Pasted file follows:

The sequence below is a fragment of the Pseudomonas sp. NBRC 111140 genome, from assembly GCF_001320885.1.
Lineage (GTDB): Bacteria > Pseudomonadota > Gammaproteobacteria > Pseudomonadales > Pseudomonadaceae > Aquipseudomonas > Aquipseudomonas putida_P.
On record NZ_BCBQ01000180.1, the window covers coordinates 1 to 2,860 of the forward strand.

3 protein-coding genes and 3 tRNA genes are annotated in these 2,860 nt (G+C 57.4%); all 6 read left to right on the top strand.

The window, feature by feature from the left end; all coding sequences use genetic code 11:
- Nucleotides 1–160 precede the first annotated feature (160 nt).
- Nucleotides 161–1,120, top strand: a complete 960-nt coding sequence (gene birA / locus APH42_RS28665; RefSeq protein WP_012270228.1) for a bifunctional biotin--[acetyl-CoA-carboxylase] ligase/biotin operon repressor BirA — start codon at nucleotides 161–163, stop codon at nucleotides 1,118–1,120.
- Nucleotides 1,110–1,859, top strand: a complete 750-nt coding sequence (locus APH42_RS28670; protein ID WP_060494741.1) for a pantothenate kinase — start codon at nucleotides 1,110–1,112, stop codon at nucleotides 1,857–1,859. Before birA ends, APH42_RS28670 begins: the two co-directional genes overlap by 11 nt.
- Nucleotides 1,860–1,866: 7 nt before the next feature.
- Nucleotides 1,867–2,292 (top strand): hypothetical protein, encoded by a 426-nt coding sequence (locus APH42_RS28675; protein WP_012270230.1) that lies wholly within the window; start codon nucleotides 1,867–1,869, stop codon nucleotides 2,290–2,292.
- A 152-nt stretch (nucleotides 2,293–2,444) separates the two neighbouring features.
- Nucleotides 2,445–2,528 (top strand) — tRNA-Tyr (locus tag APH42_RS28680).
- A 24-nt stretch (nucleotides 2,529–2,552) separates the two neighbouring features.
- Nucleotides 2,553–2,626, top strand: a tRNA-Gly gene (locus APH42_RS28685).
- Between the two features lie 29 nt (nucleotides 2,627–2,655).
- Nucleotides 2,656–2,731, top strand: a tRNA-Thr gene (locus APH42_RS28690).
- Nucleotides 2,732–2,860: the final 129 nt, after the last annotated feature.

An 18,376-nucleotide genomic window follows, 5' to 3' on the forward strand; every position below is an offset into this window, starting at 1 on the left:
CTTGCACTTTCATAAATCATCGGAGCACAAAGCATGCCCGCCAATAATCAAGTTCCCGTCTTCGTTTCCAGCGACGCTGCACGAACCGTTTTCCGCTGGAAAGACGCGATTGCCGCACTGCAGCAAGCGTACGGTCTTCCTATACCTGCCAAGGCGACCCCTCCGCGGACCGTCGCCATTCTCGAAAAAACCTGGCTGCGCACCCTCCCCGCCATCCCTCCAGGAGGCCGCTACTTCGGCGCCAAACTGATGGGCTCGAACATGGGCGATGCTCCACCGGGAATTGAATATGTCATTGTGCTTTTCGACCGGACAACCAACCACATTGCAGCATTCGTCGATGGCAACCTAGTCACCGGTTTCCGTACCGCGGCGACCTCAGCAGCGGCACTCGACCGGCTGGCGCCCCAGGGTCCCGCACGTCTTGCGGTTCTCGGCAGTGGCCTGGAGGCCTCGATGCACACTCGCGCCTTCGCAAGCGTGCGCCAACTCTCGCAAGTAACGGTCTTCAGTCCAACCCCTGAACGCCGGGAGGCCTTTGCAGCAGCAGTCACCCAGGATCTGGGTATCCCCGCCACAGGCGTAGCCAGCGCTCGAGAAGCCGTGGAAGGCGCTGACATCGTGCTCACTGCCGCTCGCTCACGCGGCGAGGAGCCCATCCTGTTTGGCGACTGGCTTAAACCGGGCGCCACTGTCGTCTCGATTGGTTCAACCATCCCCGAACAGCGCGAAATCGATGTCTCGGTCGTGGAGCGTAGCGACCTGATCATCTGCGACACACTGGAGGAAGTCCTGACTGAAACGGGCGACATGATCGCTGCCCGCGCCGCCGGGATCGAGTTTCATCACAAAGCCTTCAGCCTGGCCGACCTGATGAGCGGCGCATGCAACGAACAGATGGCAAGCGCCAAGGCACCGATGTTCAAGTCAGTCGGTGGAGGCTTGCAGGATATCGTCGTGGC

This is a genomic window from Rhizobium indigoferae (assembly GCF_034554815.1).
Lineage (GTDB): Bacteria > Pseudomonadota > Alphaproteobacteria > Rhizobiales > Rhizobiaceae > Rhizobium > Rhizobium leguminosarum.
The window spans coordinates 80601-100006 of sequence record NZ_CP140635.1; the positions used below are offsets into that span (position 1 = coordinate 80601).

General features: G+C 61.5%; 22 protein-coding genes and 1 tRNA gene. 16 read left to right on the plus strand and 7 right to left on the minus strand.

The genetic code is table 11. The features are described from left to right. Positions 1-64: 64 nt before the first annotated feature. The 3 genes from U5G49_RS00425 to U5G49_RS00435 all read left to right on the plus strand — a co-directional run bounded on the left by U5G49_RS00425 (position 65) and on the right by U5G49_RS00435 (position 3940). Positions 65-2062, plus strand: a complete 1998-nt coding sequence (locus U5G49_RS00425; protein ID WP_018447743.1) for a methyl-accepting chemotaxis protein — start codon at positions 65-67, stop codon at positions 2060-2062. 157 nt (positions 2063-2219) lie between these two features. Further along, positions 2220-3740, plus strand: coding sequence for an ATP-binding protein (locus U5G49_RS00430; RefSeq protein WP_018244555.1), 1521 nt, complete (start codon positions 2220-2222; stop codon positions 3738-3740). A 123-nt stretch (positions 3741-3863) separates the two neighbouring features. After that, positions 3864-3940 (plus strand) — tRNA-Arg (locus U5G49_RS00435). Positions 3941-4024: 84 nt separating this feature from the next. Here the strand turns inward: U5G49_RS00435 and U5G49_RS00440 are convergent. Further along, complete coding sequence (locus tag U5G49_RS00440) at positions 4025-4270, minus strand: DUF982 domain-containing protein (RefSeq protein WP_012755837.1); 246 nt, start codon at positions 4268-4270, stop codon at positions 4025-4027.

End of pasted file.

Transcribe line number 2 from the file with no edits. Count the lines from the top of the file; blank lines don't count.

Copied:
Lineage (GTDB): Bacteria > Pseudomonadota > Gammaproteobacteria > Pseudomonadales > Pseudomonadaceae > Aquipseudomonas > Aquipseudomonas putida_P.